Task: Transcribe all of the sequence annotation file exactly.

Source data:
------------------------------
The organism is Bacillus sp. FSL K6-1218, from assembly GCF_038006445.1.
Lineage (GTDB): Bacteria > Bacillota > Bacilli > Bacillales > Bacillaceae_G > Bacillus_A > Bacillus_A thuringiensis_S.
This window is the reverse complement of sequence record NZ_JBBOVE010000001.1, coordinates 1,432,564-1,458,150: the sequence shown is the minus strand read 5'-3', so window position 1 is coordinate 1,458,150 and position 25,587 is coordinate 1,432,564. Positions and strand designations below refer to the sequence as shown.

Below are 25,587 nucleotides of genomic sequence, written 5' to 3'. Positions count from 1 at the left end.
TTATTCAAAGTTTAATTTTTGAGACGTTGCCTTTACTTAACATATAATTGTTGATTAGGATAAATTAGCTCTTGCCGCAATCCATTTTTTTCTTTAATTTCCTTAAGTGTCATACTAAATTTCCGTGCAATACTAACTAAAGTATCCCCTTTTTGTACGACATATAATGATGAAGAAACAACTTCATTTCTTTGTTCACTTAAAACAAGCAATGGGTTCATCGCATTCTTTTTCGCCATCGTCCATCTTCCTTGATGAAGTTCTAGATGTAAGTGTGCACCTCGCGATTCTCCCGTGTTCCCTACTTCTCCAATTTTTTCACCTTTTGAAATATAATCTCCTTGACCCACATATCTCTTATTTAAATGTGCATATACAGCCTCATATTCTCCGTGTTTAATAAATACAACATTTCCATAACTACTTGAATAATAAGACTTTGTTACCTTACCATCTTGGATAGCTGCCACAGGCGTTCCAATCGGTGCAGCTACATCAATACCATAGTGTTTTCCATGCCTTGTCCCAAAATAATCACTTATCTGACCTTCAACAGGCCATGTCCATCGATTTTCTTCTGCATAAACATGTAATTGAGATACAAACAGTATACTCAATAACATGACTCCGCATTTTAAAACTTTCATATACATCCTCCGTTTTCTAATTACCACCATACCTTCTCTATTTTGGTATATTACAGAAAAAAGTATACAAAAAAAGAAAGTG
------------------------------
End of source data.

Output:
The organism is Bacillus sp. FSL K6-1218, from assembly GCF_038006445.1.
Lineage (GTDB): Bacteria > Bacillota > Bacilli > Bacillales > Bacillaceae_G > Bacillus_A > Bacillus_A thuringiensis_S.
This window is the reverse complement of sequence record NZ_JBBOVE010000001.1, coordinates 1,432,564-1,458,150: the sequence shown is the minus strand read 5'-3', so window position 1 is coordinate 1,458,150 and position 25,587 is coordinate 1,432,564. Positions and strand designations below refer to the sequence as shown.

Below are 25,587 nucleotides of genomic sequence, written 5' to 3'. Positions count from 1 at the left end.
TTATTCAAAGTTTAATTTTTGAGACGTTGCCTTTACTTAACATATAATTGTTGATTAGGATAAATTAGCTCTTGCCGCAATCCATTTTTTTCTTTAATTTCCTTAAGTGTCATACTAAATTTCCGTGCAATACTAACTAAAGTATCCCCTTTTTGTACGACATATAATGATGAAGAAACAACTTCATTTCTTTGTTCACTTAAAACAAGCAATGGGTTCATCGCATTCTTTTTCGCCATCGTCCATCTTCCTTGATGAAGTTCTAGATGTAAGTGTGCACCTCGCGATTCTCCCGTGTTCCCTACTTCTCCAATTTTTTCACCTTTTGAAATATAATCTCCTTGACCCACATATCTCTTATTTAAATGTGCATATACAGCCTCATATTCTCCGTGTTTAATAAATACAACATTTCCATAACTACTTGAATAATAAGACTTTGTTACCTTACCATCTTGGATAGCTGCCACAGGCGTTCCAATCGGTGCAGCTACATCAATACCATAGTGTTTTCCATGCCTTGTCCCAAAATAATCACTTATCTGACCTTCAACAGGCCATGTCCATCGATTTTCTTCTGCATAAACATGTAATTGAGATACAAACAGTATACTCAATAACATGACTCCGCATTTTAAAACTTTCATATACATCCTCCGTTTTCTAATTACCACCATACCTTCTCTATTTTGGTATATTACAGAAAAAAGTATACAAAAAAAGAAAGTG